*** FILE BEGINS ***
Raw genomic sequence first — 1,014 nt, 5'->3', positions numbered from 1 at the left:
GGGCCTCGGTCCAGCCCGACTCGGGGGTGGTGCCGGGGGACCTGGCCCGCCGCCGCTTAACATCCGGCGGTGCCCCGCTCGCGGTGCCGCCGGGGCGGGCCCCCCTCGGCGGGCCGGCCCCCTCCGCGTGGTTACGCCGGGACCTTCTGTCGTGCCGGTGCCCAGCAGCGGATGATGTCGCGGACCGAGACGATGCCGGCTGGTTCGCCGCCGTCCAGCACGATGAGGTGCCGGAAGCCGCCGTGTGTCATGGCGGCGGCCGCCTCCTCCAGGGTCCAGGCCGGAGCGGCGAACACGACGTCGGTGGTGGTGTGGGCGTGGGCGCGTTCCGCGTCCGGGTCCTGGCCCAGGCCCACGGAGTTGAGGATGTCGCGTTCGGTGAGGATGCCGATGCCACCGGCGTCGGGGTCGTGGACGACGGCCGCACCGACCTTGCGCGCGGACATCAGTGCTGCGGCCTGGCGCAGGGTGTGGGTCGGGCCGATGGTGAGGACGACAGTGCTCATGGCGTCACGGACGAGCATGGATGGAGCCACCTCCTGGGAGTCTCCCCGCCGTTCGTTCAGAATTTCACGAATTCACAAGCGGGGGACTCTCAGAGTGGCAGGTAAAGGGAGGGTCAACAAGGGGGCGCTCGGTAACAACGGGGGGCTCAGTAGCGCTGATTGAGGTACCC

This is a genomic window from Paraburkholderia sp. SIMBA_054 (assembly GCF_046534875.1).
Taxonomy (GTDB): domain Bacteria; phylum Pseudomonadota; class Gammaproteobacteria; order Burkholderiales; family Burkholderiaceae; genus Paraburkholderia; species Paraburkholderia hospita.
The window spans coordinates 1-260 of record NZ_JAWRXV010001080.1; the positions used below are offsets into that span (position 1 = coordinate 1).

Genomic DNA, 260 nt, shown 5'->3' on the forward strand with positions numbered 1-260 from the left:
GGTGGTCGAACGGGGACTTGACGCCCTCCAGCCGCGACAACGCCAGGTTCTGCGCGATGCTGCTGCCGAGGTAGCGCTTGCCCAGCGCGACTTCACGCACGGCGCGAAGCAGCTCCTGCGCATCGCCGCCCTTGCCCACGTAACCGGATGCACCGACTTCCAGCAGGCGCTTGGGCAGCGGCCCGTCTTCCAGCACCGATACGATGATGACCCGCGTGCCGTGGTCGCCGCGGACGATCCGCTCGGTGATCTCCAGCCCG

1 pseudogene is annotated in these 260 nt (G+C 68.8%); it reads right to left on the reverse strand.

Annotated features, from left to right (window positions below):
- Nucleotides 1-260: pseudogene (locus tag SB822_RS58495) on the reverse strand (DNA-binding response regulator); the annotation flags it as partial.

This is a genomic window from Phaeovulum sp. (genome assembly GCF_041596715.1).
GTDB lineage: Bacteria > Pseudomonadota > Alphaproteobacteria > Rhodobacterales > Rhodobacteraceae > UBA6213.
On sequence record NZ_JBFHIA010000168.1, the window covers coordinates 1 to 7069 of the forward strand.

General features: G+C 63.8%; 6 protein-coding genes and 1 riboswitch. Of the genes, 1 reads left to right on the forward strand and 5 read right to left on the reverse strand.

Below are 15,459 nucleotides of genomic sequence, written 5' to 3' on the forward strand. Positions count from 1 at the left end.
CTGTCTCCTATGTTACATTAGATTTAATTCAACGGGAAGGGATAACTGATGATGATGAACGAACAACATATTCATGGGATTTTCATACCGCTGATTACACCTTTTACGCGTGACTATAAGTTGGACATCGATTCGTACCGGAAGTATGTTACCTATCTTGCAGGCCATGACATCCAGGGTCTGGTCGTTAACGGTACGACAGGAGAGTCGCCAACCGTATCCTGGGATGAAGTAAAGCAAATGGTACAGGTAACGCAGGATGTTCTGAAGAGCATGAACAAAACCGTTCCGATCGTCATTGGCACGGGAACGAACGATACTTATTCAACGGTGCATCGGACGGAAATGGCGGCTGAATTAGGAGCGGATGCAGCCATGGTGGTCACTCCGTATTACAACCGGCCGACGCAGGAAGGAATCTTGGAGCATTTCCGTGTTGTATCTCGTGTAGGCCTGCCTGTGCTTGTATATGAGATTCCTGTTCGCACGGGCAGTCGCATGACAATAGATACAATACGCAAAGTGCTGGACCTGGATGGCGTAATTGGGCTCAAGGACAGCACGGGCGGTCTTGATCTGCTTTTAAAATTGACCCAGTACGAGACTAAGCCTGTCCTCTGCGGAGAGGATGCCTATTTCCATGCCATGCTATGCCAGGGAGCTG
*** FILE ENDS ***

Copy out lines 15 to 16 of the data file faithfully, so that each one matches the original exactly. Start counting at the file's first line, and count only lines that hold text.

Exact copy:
Below are 15,459 nucleotides of genomic sequence, written 5' to 3' on the forward strand. Positions count from 1 at the left end.
CTGTCTCCTATGTTACATTAGATTTAATTCAACGGGAAGGGATAACTGATGATGATGAACGAACAACATATTCATGGGATTTTCATACCGCTGATTACACCTTTTACGCGTGACTATAAGTTGGACATCGATTCGTACCGGAAGTATGTTACCTATCTTGCAGGCCATGACATCCAGGGTCTGGTCGTTAACGGTACGACAGGAGAGTCGCCAACCGTATCCTGGGATGAAGTAAAGCAAATGGTACAGGTAACGCAGGATGTTCTGAAGAGCATGAACAAAACCGTTCCGATCGTCATTGGCACGGGAACGAACGATACTTATTCAACGGTGCATCGGACGGAAATGGCGGCTGAATTAGGAGCGGATGCAGCCATGGTGGTCACTCCGTATTACAACCGGCCGACGCAGGAAGGAATCTTGGAGCATTTCCGTGTTGTATCTCGTGTAGGCCTGCCTGTGCTTGTATATGAGATTCCTGTTCGCACGGGCAGTCGCATGACAATAGATACAATACGCAAAGTGCTGGACCTGGATGGCGTAATTGGGCTCAAGGACAGCACGGGCGGTCTTGATCTGCTTTTAAAATTGACCCAGTACGAGACTAAGCCTGTCCTCTGCGGAGAGGATGCCTATTTCCATGCCATGCTATGCCAGGGAGCTG